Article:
Posted on by Ulrike Rettig

German Numbers 0-12 Idioms: “Ach du grüne Neune” and others

Blumenstraße 9b, BerlinIdioms are a wonderful, expressive part of any language. But because you cannot guess the meaning from the words in them, they can be puzzling. And, some idioms are regional. From time to time, even native speakers come across idioms in their own language that they haven't heard before.

I spent my childhood years in Austria (and the Netherlands) before immigrating with my parents to Canada. In our family, we continued to speak German among ourselves. So when I returned to Austria and Germany as a teenager and young adult, I understood and used most of the idioms I've listed below.

But there was one exception:
When my father-in-law once exclaimed: “Ach du grüne Neune!” I had no idea what he meant. It only was clear that he was surprised at something. But why the number nine? - "Neune" - And with an "e" added on?
When I heard this expression again the other day, I consulted the Duden for more German idioms with numbers. The Duden is a German language dictionary published by the Bibliographisches Institut GmbH. It is updated regularly and can be searched online.
Below you'll find thirteen German Numbers Idioms:

German Idioms with Numbers 0-12

0 - Null: Null Bock haben.Ram goat
Idiom: Not feeling like it
Literally: To have zero buck. (Photo by Paxson Woelber on Unsplash)
Duden: Umgangssprachlich für Keine Lust zu, auf etwas haben. (Colloquial for having no inclination to do something or no desire for something.)
Origin: “Null Bock haben” became part of teen slang in the 1980's. A popular novel that came out in 1984 was called "Null Bock auf DDR", which described drop-out youth cultures in East Germany.
There's also some speculation that “Bock” (German for “buck” or “ram”) goes back to the Romani word “bokh”, meaning “hunger”. This would suggest that “null Bock haben” would mean "no hunger/desire for something".

1 - Eins: Jemandem eins auswischen.
Idiom: To pull a fast one on someone.
Literally: To give someone a swipe.
Duden: Umgangssprachlich für “jemanden schaden”. (Colloquial for "harming someone".)
Origin: The quick sweeping movement of a sword is likely the origin of this idiom. First used by fraternities to describe a quick attack in a duel, it gradually entered everyday language.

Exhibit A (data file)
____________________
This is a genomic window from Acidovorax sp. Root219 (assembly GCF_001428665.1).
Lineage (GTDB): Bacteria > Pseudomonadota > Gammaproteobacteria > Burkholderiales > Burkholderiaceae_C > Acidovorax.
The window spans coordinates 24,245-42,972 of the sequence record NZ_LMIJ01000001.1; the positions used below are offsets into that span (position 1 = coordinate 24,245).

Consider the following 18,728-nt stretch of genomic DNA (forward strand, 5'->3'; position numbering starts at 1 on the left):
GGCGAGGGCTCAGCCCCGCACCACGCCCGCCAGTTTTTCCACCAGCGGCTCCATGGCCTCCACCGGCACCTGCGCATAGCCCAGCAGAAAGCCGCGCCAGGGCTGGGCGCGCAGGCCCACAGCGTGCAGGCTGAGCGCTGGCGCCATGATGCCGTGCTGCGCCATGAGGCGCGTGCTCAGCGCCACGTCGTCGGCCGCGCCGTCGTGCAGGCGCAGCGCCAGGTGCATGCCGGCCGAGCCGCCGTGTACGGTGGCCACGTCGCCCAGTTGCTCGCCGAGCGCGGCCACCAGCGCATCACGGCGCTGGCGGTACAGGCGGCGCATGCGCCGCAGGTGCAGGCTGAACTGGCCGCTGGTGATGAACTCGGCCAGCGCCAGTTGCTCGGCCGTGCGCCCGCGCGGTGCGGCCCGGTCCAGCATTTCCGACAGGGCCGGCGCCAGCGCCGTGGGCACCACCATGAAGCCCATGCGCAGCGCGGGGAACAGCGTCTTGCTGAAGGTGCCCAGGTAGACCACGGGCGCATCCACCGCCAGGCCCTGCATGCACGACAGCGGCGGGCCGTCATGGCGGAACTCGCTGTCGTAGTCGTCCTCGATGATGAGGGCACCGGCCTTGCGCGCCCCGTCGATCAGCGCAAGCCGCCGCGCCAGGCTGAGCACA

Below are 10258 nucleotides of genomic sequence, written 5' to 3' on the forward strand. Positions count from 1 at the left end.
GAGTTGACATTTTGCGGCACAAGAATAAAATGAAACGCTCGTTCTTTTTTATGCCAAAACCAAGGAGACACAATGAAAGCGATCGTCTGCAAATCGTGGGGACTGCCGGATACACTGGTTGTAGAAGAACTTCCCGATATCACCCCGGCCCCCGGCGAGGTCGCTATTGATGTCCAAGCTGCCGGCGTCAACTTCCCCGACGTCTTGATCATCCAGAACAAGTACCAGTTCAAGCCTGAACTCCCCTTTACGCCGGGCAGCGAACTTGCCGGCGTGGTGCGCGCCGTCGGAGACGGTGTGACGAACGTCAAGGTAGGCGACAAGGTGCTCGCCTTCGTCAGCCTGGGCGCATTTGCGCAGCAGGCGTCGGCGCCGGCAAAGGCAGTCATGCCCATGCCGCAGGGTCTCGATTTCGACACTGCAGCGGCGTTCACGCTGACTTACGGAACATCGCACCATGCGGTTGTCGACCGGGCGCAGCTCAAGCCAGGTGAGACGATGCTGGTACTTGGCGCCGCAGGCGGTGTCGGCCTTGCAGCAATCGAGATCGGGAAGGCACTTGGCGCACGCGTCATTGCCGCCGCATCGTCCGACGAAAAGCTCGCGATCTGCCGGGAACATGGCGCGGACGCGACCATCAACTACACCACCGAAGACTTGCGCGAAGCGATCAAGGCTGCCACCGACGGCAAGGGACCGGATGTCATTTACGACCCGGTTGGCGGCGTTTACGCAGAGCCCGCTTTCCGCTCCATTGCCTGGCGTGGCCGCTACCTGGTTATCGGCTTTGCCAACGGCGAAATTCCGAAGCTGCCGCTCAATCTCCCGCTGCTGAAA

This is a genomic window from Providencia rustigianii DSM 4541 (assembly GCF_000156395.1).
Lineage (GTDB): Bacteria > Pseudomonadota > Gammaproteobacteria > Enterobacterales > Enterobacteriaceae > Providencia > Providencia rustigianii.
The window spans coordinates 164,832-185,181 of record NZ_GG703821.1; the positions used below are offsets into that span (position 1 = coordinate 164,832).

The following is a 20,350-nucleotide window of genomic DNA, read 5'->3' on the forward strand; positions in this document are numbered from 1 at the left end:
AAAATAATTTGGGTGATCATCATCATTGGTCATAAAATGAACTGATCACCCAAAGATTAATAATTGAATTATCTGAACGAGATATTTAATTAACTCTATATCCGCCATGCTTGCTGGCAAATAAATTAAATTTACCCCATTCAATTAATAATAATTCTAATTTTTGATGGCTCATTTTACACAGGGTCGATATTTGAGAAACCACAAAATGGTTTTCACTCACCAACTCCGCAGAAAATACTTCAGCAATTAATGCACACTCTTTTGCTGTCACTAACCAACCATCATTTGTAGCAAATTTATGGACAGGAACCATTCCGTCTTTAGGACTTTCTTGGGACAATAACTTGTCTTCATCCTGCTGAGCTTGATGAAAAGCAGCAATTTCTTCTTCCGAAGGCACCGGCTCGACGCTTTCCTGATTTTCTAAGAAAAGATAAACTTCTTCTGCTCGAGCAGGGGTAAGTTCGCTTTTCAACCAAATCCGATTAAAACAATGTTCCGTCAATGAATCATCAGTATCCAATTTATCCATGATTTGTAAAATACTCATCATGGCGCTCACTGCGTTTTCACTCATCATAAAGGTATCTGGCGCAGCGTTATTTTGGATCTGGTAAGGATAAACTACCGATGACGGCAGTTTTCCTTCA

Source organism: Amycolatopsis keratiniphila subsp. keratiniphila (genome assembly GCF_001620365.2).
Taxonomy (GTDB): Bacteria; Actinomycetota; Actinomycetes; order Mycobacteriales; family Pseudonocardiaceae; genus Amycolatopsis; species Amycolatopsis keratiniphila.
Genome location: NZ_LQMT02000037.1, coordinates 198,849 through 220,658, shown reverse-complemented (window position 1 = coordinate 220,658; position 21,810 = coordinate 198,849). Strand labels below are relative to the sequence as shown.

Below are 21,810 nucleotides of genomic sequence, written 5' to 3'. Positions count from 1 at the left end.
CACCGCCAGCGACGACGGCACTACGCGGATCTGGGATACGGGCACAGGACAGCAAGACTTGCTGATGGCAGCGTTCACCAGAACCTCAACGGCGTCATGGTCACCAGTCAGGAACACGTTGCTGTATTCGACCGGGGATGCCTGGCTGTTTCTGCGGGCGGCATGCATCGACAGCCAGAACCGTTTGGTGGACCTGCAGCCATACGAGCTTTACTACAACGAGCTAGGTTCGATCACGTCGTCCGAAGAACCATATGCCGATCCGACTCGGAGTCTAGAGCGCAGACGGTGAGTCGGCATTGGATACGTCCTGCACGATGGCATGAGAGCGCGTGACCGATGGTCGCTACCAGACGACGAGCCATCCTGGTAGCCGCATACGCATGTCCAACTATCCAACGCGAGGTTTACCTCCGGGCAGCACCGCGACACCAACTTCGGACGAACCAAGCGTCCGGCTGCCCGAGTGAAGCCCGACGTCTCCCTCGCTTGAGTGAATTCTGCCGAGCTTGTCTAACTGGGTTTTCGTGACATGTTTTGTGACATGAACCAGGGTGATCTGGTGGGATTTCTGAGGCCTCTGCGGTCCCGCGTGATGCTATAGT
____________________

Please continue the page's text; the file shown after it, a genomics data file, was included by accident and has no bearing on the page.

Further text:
Hot Dog2 - Zwei: Alles hat einmal ein Ende, nur die Wurst hat zwei.
Idiom
: There's an end for everything.
Literally: Everything has an end, only the sausage has two. (Photo by Charles Deluviu on Unsplash)
Duden: Scherzhaft für "alles muss einmal aufhören". (A humorous way to say that "everything has to end sometime".)
Origin: The saying has shown up in various places, including in Walter Scott's novel "Woodstock or the Cavalier" (1826). In 1987, the German pop singer Stephan Remmler of the music genre Neue Deutsche Welle composed and produced the song: "Alles hat ein Ende nur die Wurst hat zwei".

3 - Drei: Aller guten Dinge sind drei.
Idiom: Third time's the charm.
Literally: All good things are three.
Duden: Ausspruch zur Rechtfertigung von etwas, was jemand ein drittes Mal tut, oder zum dritten Mal probiert. (A way to justify doing or trying something for the third time.)
Origin: This saying probably goes back to the Middle Ages, when a council meeting took place three times a year. A defendant thus had three chances to face his judges. If he did not appear by the third time that the council met, he would be sentenced by default.

4 - Vier: Alle Viere von sich strecken. Man and dog relaxing
Idiom: To unwind. (Photo by Ralph (Ravi) Kayden on Unsplash)
Literally: To stretch out all fours (i.e. your arms and legs).
Duden: Sich behaglich ausgestreckt ausruhen. (Flop down into a comfortable position and relax.)
Origin: This idiom is based on the number four, the two arms and two legs of a human being.

Fünf - 5: Du musst auch mal fünf gerade sein lassen.
Idiom: Don't be a stickler.
Literally: Sometimes you have to let five be an even number.
Duden: Umgangssprachlich für "etwas nicht so genau nehmen". (Colloquial expression for stretching a point here and there, not insisting on perfection.)
Origin: Five is an uneven number. So, letting five be "even", means that you accept that something is not perfect or correct.

6 - Sechs. Eine Sechs schreiben.
Idiom: To flunk.
Literally: To write a six.
Duden: Eine Arbeit schreiben, die mit der Note 6 bewertet wird. (Write a test or exam that gets an F grade.)
Origin: This phrase refers to the grading system in German schools, which uses a 6 or 5 point scale. In that system, a "6" means a failing grade.

Well-worn Boots7 - Sieben: Mit Siebenmeilenstiefeln.
Idiom: At breakneck speed.